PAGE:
Do you know that New Mexico has a guide to rural fiber arts destinations across the state? Last week, Steve and I dusted off the New Mexico Fiber Arts Trails, driving 1,100 miles through mountainous deserts and lush Rio Grande River valleys. We reveled in views of God’s creation, like cottonwood trees in brilliant yellow, and the Sandia mountains turning purple and watermelon pink in the setting sun. We visited interesting studios and shops all along the way, and encountered weavers who are true artisans.
Four Pointers for Your New Mexico Fiber Arts Trails Adventure:
1. Call ahead. Some of the stops are one-person studios, attached to a residence. Some places have changed their hours or days of the week that they are open. We drove two hours one day to visit a special shop, only to find a note on the door that said they were closed that day of the week.
2. Ask good questions. I like to ask a weaver a question that only another weaver would ask. Instead of introducing myself as a fellow handweaver, I like to let them figure it out by the questions I ask.
3. Wear something handwoven. My handwoven cap opened the door to conversation with other weavers.
4. Resist adding to your stash. I knew that I would have the opportunity to purchase beautiful yarn, but I decided in advance not to add to my stash. I gathered information instead; and now I have more resources to choose from when it is time to order yarn.
My Favorite Stops:
Sacramento Mountain Weavers (not listed on the Fiber Arts Trails), Kelly Stewart
Located in historic Old Town, this shop has a Glimåkra Standard loom (like mine). Among other things, Kelly has woven rag rugs from strips of soft leather.
Robin Pascal Fiber Artist
Robin’s studio is nestled in a scenic hillside covered with trees and wildlife. Her handspun yarn proved irresistible to me. This is where I broke my own rule of not adding to my stash.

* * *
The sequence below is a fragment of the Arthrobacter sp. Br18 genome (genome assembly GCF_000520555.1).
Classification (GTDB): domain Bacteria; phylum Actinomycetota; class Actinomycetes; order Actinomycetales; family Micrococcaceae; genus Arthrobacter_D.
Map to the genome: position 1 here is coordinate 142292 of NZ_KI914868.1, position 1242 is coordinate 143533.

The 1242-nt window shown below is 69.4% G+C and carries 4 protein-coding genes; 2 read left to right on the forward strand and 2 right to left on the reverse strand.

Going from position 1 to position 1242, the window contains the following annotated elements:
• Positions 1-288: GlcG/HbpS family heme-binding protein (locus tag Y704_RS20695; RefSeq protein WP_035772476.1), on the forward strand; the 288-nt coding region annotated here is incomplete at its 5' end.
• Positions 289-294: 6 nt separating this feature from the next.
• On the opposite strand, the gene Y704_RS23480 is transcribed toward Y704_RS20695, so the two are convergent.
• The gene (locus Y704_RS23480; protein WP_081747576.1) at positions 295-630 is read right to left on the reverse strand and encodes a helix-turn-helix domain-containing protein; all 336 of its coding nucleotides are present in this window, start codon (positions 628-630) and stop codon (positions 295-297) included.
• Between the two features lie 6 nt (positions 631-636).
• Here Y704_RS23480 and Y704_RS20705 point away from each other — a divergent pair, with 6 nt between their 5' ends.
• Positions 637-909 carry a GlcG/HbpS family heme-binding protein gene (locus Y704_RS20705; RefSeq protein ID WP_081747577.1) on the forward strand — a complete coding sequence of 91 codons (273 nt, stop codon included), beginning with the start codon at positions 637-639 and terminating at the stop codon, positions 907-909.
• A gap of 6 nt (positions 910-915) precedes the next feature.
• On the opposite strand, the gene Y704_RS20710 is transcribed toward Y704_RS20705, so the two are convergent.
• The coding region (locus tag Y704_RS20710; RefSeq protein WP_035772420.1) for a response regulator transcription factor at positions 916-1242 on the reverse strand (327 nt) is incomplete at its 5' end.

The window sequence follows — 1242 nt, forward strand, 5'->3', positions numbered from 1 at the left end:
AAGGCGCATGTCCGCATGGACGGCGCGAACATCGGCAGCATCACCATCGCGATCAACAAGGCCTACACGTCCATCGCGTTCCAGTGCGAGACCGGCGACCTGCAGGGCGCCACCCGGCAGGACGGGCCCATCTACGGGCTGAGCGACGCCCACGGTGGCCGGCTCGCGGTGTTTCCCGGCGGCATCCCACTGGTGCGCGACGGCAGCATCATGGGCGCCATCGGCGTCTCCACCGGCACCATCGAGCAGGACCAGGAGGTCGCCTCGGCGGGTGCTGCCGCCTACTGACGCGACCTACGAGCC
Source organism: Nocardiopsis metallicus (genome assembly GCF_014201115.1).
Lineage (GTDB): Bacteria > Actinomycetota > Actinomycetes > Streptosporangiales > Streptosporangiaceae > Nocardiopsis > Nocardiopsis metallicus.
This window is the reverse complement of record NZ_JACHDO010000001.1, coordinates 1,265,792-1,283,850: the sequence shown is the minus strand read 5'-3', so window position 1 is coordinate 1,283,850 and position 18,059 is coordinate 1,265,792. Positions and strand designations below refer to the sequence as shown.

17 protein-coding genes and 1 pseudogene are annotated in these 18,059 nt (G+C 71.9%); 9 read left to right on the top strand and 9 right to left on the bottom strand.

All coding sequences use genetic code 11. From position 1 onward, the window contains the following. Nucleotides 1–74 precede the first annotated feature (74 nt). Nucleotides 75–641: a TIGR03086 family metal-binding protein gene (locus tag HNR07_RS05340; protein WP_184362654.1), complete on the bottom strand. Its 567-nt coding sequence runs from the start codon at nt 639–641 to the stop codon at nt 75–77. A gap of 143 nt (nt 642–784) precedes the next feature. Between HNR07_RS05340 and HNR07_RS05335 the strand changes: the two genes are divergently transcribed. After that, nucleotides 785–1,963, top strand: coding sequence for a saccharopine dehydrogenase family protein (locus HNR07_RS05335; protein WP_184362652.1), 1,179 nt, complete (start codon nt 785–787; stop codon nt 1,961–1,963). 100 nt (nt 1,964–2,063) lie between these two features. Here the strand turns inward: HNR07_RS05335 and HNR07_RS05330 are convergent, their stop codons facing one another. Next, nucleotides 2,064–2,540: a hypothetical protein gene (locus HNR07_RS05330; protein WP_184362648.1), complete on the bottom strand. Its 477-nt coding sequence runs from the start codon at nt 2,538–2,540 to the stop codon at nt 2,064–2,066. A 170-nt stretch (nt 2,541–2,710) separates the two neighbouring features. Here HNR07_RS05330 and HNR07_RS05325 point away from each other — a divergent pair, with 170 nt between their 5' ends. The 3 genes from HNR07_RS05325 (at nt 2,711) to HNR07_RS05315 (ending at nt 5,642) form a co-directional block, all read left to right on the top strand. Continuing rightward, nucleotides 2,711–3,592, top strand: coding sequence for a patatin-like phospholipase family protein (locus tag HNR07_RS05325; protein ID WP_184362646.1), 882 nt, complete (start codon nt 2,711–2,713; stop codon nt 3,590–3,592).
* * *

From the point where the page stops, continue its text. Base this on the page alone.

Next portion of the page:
Arroyo Seco (just north of Taos)
Weaving Southwest, Teresa Loveless
Amazing tapestry weavings on display! Teresa is the granddaughter of acclaimed tapestry weaver and author, Rachel Brown. Teresa carries her grandmother’s legacy by teaching tapestry techniques to interested students. There are Rio Grande walking looms in the teaching studio, where you do all the weaving standing up, not sitting. Who knows? You may see me taking a class from Teresa. Her passion for tapestry weaving is contagious.
Ranchos de Taos
Old Martina’s Hall Restaurant, Tapestry Exhibit (not listed on the Fiber Arts Trails)
Art Through The Loom Weaving Guild Show, August 20th through February 28th, 2015
This outstanding tapestry exhibit is not to be missed if you are anywhere near the vicinity! Downstairs and upstairs, every room in this restored, old dance hall is adorned with exquisite pieces of traditional and contemporary woven tapestries by nineteen different artists.
Trujillo’s Weaving Shop (not listed on the Fiber Arts Trails), Carlos Trujillo
The first thing we saw when we entered the shop was a huge, rustic Rio Grande walking loom. Carlos was at the loom, weaving. He clearly loves designing at the loom, using unique color combinations in traditional designs. His grandfather built this impressive loom. Two women in an adjacent room filled with looms allowed me to watch over their shoulders as they wove traditional Chimayó patterns. One of the women showed me the small, narrow loom they now use for weaving coasters, and told me, “This was the loom Carlos learned to weave on when he was a little boy. As he grew, blocks were added to raise the loom to fit him.”
Centinela Traditional Arts, Irvin Trujillo
Irvin allowed me to watch and ask questions as he wove in the massive weaving room in the far end of the shop. It was inspiring to watch this master weaver at work. I found Irvin to be unpretentious, even though his expertise is astounding. You should see his intricate tapestries that hang in the showroom of the shop! Weaving is second nature to Irvin, who has been creating with wool on a loom since he was a young boy.
Cat Brysch Creations Studio
Cat’s nine looms are clothed in colors that describe the terrain and sky of this beautiful mountainous desert. She took the time to explain each loom’s fabric to me, as I marveled at her skill of blending colors in the warp.
If you go as far as Magdalena, you might as well go another 56 miles to Pie-o-neer in Pie Town, New Mexico. The green chile stew is fantastic, but if I had known how good the hot-from-the-oven double cherry (tart and sweet) pie would be, I would have skipped the stew and ordered two slices of pie! Steve said the same about his slice of warmed peach pie. It was a great way to end our Fiber Arts Trails adventure.
May you go on explorations and adventures.
Your traveling weaver,